Hand vs. Machine Tools

From Wayne's Dusty Box of Words

There is a somewhat contentious debate over whether or not to use machine tools in the creation of furniture reproductions.

The medieval craftsman didn't use a pit saw for its spiritual purity, it's what he had and as soon as water-driven mills came onto the scene (as early as the 14th Century in some areas), happily used them.

The question is one of the goals: are you trying to build reproductions of medieval furniture or are you trying to be a medieval craftsman making furniture?

The Medieval Craftsman

Andre Felibien - Carpenter's and their Tools (1676)

If your goal is to work as a medieval craftsman and produce contemporaneous furniture, it makes sense to restrict yourself to tools and processes available to that craftsperson. This will start with a journey into what tools were available in the period and culture of your craftsman. Then you'll need to acquire these tools either by purchasing acceptable modern alternatives or modern reproductions (if available). Or, creating them yourself if you have some metalworking capability.

Things you can make:

  • Any of the marking and measuring tools: try square, miter square, level, ruler, marking knife.
  • Mallets and hammers
  • Pole lathe (if appropriate)
  • Work holding devices: saw bench, workbench, shave horse,

Things you could make, especially if you purchased the blades:

  • Planes of all types
  • Saws especially frame type saws
  • Gimlets, augers, braces or other boring tools

Things I would buy (18th or 19th Century version if possible):

  • Dividers
  • Chisels
  • Drawknife
  • Planes (if not using self-made ones)
  • Hand saws (if not using self-made ones)

That's an incomplete list, but it gives you an idea or where you're headed. Your tool kit will dictate what range of furniture you could build and that will grow as you make or acquire more tools.

As for wood, you aren't restricted to green woodworking where you're felling your own trees and splitting out timber with wedges and a froe. Sawn wood was commercially available quite early on and even where it wasn't yet a business, it was likely a separate occupation.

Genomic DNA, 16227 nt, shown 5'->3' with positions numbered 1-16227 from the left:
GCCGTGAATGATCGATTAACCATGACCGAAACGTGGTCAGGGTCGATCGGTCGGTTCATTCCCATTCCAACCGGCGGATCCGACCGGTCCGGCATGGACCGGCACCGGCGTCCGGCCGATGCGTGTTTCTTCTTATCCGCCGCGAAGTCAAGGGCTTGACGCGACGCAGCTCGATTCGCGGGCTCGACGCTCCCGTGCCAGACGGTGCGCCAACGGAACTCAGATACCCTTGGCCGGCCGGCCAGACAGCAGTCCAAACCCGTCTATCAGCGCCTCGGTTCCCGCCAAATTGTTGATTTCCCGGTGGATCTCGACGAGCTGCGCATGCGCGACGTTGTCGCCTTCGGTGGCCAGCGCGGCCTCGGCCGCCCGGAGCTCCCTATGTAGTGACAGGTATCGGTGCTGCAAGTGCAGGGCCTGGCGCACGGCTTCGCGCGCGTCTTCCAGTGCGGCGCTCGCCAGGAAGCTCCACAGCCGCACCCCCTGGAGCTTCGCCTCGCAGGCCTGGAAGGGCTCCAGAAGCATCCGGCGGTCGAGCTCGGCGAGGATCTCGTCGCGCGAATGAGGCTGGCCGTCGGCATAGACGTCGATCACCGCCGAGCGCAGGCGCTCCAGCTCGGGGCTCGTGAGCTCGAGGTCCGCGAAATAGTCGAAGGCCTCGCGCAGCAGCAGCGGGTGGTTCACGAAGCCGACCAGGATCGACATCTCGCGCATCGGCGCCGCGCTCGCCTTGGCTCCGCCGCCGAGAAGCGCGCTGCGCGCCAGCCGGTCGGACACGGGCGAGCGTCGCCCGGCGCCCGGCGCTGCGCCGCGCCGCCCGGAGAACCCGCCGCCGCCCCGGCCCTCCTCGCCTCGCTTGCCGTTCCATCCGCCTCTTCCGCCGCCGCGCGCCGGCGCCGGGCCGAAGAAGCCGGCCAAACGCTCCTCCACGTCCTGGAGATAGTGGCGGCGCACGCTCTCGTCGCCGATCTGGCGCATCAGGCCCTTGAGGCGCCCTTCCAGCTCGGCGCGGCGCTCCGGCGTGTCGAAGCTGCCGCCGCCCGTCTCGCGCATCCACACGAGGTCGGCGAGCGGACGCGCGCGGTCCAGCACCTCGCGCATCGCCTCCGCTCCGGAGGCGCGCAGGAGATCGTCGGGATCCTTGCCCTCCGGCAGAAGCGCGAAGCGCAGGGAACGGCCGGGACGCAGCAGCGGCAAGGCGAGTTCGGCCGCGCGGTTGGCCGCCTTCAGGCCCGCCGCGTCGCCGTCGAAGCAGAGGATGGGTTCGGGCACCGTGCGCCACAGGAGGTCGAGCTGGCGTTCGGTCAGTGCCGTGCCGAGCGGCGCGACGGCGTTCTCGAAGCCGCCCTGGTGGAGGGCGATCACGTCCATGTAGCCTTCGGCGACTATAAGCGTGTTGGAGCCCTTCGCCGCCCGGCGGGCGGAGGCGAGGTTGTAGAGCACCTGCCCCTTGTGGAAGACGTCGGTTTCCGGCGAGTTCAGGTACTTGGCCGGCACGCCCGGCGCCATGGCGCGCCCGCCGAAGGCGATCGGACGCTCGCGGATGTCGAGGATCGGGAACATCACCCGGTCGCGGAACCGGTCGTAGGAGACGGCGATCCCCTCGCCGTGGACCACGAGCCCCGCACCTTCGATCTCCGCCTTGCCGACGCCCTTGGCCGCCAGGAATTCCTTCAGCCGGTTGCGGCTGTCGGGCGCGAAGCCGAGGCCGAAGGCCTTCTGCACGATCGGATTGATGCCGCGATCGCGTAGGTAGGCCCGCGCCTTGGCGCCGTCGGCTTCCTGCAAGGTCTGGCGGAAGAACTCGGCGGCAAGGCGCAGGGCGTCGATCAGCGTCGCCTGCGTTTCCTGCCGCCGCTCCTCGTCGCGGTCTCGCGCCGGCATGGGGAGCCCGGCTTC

What if I just want to get on with making stuff?

van Vliet's Carpenters (1635)

Personally, I am not trying to be a medieval craftsman making furniture. I am a modern furniture historian who wants to have a bunch of cool period furniture.

Because I have or can develop the necessary skills, I choose to make these things myself. For me, it's part of the study of the furniture. Reproduction is the best way to truly understand the how and why a piece is the way it is. This dovetails into my other passion, the history of tools. Tool marks and construction techniques shed light on the tools used in the construction of a piece.

So, what tools do I use?

I use a mix of hand and power tools. Over the course of my career, I have shifted from 100% power to somewhere closer to 30% power.

I use dried, sawn wood (see my discussion of Green vs. Dried Wood). I process it with a joiner, a planer and a table saw into my rough dimensioned parts. From there, it's mostly hand tools. But, if I come to a repetitive or tedious operation, further power tools will be deployed.

For instance, chopping out a couple of mortises is no big deal by hand, I have a couple of great antique mortise chisels. But, faced with 36 mortises in one project, in oak, I wheeled in and set up my hollow chisel mortising machine (a benchtop drill press that drills square holes for the uninitiated) and laid on like a butcher.

I want the finished item to resemble the original item closely (though...see my article on Medieval Reconstruction and the Modern Aesthetic. In addition, I have limited time to spend filling my house with cool furniture having a full-time job, a part-time job, a family and other demands on my time.

So, I could rip that plank with a hand saw. I have several nice ones that I restored and sharpened. But I won't. Sorry.

Unless the power is out. Or there is no power.

For instance, I keep a crosscut saw in the back of the truck for use in the Home Depot parking lot, if needed, to get wood into the truck. I have seen contractor types fire up a generator in the parking lot so they could use their circular saw... See, now that's krazy. The garbage pine you are buying at Home Depot (or Lowes, not to play favorites) had leaves on it yesterday and a sharp handsaw makes very short work of it.

German Workshop

In some sense, the operation you are performing dictates the tools you can or should use.

Operations that involve straight lines are well suited to machine work: turning a log into boards, ripping boards to width, planing boards to thickness. More complex operations, particularly ones that can't be fenced, can usually be done faster with hand tools. Even some simple straight cuts are much easier with a hand saw than a powered saw.

For instance, using a table saw, an angled cut up to 45-degrees is pretty easy. But 75-degrees? If you can't manipulate the board so as to make that into a 15-degree cut, it's possible, but not advisable. With a hand saw either cut is the same level of difficulty (and risk).

Similarly, low relief carving can be done with a router and great care. But the process is slow and risky (and noisy and very dusty). Carving by hand is quite quick. Most of the common motifs are executed with just a few chisels and layout tools such as a square and a set of dividers. Some designs only use a v-tool, others add one or a couple of gouges. A remarkable array of carving can be done with just these tools. See Conybeare (1991) for extensive examples.

So, no matter how pro-power tool you might be, you are going to have to use some hand tools to execute all but the most trivial reproductions.